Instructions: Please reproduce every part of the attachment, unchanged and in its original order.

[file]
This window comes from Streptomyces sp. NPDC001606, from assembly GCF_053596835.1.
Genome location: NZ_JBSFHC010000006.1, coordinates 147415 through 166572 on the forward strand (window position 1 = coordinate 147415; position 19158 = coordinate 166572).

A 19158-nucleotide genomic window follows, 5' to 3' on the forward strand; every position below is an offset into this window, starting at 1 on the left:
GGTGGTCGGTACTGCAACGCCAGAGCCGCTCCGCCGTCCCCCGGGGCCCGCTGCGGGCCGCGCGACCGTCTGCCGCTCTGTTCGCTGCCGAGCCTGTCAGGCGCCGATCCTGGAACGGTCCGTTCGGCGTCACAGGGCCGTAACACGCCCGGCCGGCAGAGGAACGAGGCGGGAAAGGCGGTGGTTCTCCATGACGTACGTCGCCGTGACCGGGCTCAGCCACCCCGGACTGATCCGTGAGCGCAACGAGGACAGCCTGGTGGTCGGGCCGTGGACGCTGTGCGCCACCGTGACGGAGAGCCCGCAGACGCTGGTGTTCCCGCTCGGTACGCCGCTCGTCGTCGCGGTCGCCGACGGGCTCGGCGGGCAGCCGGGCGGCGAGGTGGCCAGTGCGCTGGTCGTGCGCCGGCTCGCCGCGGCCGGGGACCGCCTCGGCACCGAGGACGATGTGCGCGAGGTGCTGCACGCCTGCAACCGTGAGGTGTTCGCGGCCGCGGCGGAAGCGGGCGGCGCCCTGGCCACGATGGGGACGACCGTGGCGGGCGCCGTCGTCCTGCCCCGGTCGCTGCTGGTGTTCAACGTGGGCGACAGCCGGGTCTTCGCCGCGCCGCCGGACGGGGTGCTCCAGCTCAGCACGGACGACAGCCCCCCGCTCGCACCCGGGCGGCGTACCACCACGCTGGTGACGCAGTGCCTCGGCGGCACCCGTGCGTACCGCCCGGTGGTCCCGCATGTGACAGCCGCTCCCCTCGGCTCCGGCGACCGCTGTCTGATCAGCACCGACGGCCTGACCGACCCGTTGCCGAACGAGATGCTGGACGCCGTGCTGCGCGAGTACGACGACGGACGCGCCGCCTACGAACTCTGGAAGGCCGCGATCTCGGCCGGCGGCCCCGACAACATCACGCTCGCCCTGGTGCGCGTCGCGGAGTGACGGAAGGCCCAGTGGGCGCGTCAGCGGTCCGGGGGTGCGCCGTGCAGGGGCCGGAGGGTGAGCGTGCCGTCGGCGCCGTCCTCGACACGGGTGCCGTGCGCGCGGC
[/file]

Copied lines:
This window comes from Streptomyces sp. NPDC001606, from assembly GCF_053596835.1.
Genome location: NZ_JBSFHC010000006.1, coordinates 147415 through 166572 on the forward strand (window position 1 = coordinate 147415; position 19158 = coordinate 166572).

A 19158-nucleotide genomic window follows, 5' to 3' on the forward strand; every position below is an offset into this window, starting at 1 on the left:
GGTGGTCGGTACTGCAACGCCAGAGCCGCTCCGCCGTCCCCCGGGGCCCGCTGCGGGCCGCGCGACCGTCTGCCGCTCTGTTCGCTGCCGAGCCTGTCAGGCGCCGATCCTGGAACGGTCCGTTCGGCGTCACAGGGCCGTAACACGCCCGGCCGGCAGAGGAACGAGGCGGGAAAGGCGGTGGTTCTCCATGACGTACGTCGCCGTGACCGGGCTCAGCCACCCCGGACTGATCCGTGAGCGCAACGAGGACAGCCTGGTGGTCGGGCCGTGGACGCTGTGCGCCACCGTGACGGAGAGCCCGCAGACGCTGGTGTTCCCGCTCGGTACGCCGCTCGTCGTCGCGGTCGCCGACGGGCTCGGCGGGCAGCCGGGCGGCGAGGTGGCCAGTGCGCTGGTCGTGCGCCGGCTCGCCGCGGCCGGGGACCGCCTCGGCACCGAGGACGATGTGCGCGAGGTGCTGCACGCCTGCAACCGTGAGGTGTTCGCGGCCGCGGCGGAAGCGGGCGGCGCCCTGGCCACGATGGGGACGACCGTGGCGGGCGCCGTCGTCCTGCCCCGGTCGCTGCTGGTGTTCAACGTGGGCGACAGCCGGGTCTTCGCCGCGCCGCCGGACGGGGTGCTCCAGCTCAGCACGGACGACAGCCCCCCGCTCGCACCCGGGCGGCGTACCACCACGCTGGTGACGCAGTGCCTCGGCGGCACCCGTGCGTACCGCCCGGTGGTCCCGCATGTGACAGCCGCTCCCCTCGGCTCCGGCGACCGCTGTCTGATCAGCACCGACGGCCTGACCGACCCGTTGCCGAACGAGATGCTGGACGCCGTGCTGCGCGAGTACGACGACGGACGCGCCGCCTACGAACTCTGGAAGGCCGCGATCTCGGCCGGCGGCCCCGACAACATCACGCTCGCCCTGGTGCGCGTCGCGGAGTGACGGAAGGCCCAGTGGGCGCGTCAGCGGTCCGGGGGTGCGCCGTGCAGGGGCCGGAGGGTGAGCGTGCCGTCGGCGCCGTCCTCGACACGGGTGCCGTGCGCGCGGC